Poppy had a great night Thursday night, only requiring around .5L of O2 which was a great improvement from Wednesday night!! She was discharged from the PICU Friday afternoon, and so far seems to be recovering really well! Woohoo!!! Hallelujah!!!
Now we watch her closely this week for bleeding and drainage. God is so good- He continues to provide in every way, and she’s such a brave trooper! Thank you all for your unending prayers- we really do feel them and they mean so much to us ❤️
We would love prayers that she stay well so that she is healthy enough to finally go under anesthesia for her annual cardiac cath with biopsy coming up!! This has been scheduled and rescheduled due to illness numerous times, so we would love for this next attempt to happen. It is one of the best ways to measure rejection, so it’s really important that it gets done soon.
A couple of months ago, in hopes of addressing her ongoing GI issues, Poppy was switched from one of her antirejection meds, Cellcept/MMF to Imuran/Azathiaprine. Cellcept is a very good antirejection drug, but it’s downfall is that it can be really hard on the gut. After Poppy’s endoscopy and colonoscopy, the results showed that it was likely the Cellcept that was to blame for her tummy troubles, her transplant team decided since she has not yet had any rejection on her current Cyclosporine and Cellcept regimens, that it was worth it to switch from Cellcept to Imuran. The drawback of the Imuran, however, is that it’s not as great of an antirejection drug as the Cellcept, which makes this years biopsy that much more anticipated. The exciting news, is that she really seems to be liking the Imuran, as her GI issues have improved drastically since the switch!! Our prayer is that she can stay on her current antirejection regimen of cyclosporine and Imuran, so she can continue to move forward with the Intensive Feeding program in July, since her GI issues finally allow for some feeding interest and hopefully progress!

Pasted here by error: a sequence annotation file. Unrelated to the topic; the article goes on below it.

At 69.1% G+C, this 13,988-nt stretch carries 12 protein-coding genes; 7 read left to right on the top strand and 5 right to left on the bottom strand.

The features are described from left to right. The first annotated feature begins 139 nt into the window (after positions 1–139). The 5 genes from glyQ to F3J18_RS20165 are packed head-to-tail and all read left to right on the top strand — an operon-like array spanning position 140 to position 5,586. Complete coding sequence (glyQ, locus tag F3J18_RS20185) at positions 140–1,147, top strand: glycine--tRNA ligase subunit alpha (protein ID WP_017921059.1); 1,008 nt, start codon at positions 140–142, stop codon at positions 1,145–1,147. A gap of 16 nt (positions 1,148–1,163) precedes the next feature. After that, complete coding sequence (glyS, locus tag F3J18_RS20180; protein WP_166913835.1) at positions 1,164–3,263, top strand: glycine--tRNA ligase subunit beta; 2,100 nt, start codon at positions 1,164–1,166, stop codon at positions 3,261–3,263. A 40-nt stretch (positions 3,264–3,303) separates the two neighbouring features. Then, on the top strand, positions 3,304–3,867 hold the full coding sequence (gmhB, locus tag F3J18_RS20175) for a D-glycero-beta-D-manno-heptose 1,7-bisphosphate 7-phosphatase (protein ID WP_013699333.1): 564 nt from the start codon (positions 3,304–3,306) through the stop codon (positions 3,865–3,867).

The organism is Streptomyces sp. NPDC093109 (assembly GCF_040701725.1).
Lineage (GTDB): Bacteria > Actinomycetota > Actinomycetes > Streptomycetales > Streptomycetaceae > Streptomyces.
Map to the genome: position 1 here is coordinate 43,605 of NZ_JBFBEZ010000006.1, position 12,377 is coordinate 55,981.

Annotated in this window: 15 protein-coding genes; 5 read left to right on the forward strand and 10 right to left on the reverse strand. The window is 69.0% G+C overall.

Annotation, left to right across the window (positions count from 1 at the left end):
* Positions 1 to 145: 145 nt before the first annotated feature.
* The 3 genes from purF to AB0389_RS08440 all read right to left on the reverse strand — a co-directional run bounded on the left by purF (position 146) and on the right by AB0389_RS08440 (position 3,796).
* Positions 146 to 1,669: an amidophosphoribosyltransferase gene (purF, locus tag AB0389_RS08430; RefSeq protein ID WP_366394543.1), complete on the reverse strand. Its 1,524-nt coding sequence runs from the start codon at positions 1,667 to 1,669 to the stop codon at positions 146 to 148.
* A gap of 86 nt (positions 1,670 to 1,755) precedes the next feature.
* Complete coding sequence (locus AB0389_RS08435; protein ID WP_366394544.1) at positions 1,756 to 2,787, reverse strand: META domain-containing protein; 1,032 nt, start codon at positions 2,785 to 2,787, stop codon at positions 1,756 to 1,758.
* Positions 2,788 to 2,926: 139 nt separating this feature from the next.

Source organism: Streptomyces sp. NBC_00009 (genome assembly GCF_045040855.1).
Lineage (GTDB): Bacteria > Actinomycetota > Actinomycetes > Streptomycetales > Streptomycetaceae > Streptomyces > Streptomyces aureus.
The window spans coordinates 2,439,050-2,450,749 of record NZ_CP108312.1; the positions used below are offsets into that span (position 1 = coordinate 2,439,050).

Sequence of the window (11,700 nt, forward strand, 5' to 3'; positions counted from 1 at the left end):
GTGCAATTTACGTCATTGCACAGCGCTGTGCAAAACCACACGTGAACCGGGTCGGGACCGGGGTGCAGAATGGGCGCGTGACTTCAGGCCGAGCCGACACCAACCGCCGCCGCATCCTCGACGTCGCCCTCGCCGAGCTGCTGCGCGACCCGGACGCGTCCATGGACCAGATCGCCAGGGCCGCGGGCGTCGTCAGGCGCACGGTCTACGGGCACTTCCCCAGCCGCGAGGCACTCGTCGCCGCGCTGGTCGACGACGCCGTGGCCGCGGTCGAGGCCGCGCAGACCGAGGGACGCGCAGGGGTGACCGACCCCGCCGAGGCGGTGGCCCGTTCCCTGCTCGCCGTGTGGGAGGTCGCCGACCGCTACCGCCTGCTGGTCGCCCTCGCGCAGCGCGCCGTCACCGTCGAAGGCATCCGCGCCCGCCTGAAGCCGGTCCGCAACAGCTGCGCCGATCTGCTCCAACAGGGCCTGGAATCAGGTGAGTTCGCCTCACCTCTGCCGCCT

As a transplant mom, rejection is always in the back of my mind, just because it can act so mysteriously. Some kids can look bad and not be in rejection, and some kids can look amazing and be in rejection. Every time the heart goes through a bout of rejection, the heart takes a beating- depending on the degree of rejection, the heart has the potential to become damaged. Bad or numerous bouts of rejection can make the need to be relisted for a second transplant very real. So, while we really try not to think about it, it’s just a reality of having a kid with a heart transplant- it just is. So needless to say, these biopsies and check ups are always a little nerve racking 😉
Even though we hadn’t really planned to spend such an extended amount of time in Seattle this summer, our time together as a family has been such a beautiful blessing. We are forced to be in close quarters and get creative in our down time away from home…yes challenging at times, it’s been such a gift. Thank you Lord for this special time together ❤️